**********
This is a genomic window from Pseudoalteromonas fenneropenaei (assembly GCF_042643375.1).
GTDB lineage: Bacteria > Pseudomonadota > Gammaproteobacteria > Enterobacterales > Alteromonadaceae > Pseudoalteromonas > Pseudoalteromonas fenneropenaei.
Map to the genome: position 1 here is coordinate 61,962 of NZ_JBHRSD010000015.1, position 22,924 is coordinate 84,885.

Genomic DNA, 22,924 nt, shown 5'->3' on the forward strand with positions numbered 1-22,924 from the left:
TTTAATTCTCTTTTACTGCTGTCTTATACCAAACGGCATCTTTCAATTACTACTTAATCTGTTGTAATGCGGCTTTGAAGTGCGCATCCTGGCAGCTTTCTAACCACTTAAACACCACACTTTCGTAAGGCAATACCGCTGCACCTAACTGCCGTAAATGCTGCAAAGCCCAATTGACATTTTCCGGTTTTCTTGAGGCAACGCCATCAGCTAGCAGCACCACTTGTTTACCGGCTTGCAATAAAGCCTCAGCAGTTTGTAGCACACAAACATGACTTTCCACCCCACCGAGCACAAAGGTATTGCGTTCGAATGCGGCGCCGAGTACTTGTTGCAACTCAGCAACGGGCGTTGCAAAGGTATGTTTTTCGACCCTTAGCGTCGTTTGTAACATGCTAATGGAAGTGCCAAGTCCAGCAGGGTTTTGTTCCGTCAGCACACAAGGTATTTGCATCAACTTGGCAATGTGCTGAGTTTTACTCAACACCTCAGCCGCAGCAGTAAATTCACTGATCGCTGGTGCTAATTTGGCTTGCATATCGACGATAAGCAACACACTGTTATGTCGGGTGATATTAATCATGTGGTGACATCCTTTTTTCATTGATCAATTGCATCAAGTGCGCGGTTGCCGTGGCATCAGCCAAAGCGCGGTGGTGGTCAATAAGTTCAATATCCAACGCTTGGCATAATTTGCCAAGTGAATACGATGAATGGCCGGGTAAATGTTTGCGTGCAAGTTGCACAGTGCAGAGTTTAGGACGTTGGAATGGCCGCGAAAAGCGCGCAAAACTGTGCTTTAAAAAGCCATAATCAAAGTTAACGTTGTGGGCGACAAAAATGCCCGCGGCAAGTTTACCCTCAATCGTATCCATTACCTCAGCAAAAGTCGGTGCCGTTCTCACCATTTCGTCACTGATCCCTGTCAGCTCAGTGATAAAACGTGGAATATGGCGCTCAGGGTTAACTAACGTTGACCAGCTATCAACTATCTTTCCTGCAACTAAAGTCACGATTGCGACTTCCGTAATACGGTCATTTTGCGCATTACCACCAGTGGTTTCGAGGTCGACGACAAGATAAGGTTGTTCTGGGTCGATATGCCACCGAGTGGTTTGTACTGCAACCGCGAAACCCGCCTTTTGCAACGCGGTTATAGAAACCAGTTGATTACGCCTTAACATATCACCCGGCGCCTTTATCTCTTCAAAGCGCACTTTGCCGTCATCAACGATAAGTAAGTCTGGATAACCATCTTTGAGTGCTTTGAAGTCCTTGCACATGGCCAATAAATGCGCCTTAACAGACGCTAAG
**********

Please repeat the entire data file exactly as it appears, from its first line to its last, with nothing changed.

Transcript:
This is a genomic window from Pseudoalteromonas fenneropenaei (assembly GCF_042643375.1).
GTDB lineage: Bacteria > Pseudomonadota > Gammaproteobacteria > Enterobacterales > Alteromonadaceae > Pseudoalteromonas > Pseudoalteromonas fenneropenaei.
Map to the genome: position 1 here is coordinate 61,962 of NZ_JBHRSD010000015.1, position 22,924 is coordinate 84,885.

Genomic DNA, 22,924 nt, shown 5'->3' on the forward strand with positions numbered 1-22,924 from the left:
TTTAATTCTCTTTTACTGCTGTCTTATACCAAACGGCATCTTTCAATTACTACTTAATCTGTTGTAATGCGGCTTTGAAGTGCGCATCCTGGCAGCTTTCTAACCACTTAAACACCACACTTTCGTAAGGCAATACCGCTGCACCTAACTGCCGTAAATGCTGCAAAGCCCAATTGACATTTTCCGGTTTTCTTGAGGCAACGCCATCAGCTAGCAGCACCACTTGTTTACCGGCTTGCAATAAAGCCTCAGCAGTTTGTAGCACACAAACATGACTTTCCACCCCACCGAGCACAAAGGTATTGCGTTCGAATGCGGCGCCGAGTACTTGTTGCAACTCAGCAACGGGCGTTGCAAAGGTATGTTTTTCGACCCTTAGCGTCGTTTGTAACATGCTAATGGAAGTGCCAAGTCCAGCAGGGTTTTGTTCCGTCAGCACACAAGGTATTTGCATCAACTTGGCAATGTGCTGAGTTTTACTCAACACCTCAGCCGCAGCAGTAAATTCACTGATCGCTGGTGCTAATTTGGCTTGCATATCGACGATAAGCAACACACTGTTATGTCGGGTGATATTAATCATGTGGTGACATCCTTTTTTCATTGATCAATTGCATCAAGTGCGCGGTTGCCGTGGCATCAGCCAAAGCGCGGTGGTGGTCAATAAGTTCAATATCCAACGCTTGGCATAATTTGCCAAGTGAATACGATGAATGGCCGGGTAAATGTTTGCGTGCAAGTTGCACAGTGCAGAGTTTAGGACGTTGGAATGGCCGCGAAAAGCGCGCAAAACTGTGCTTTAAAAAGCCATAATCAAAGTTAACGTTGTGGGCGACAAAAATGCCCGCGGCAAGTTTACCCTCAATCGTATCCATTACCTCAGCAAAAGTCGGTGCCGTTCTCACCATTTCGTCACTGATCCCTGTCAGCTCAGTGATAAAACGTGGAATATGGCGCTCAGGGTTAACTAACGTTGACCAGCTATCAACTATCTTTCCTGCAACTAAAGTCACGATTGCGACTTCCGTAATACGGTCATTTTGCGCATTACCACCAGTGGTTTCGAGGTCGACGACAAGATAAGGTTGTTCTGGGTCGATATGCCACCGAGTGGTTTGTACTGCAACCGCGAAACCCGCCTTTTGCAACGCGGTTATAGAAACCAGTTGATTACGCCTTAACATATCACCCGGCGCCTTTATCTCTTCAAAGCGCACTTTGCCGTCATCAACGATAAGTAAGTCTGGATAACCATCTTTGAGTGCTTTGAAGTCCTTGCACATGGCCAATAAATGCGCCTTAACAGACGCTAAG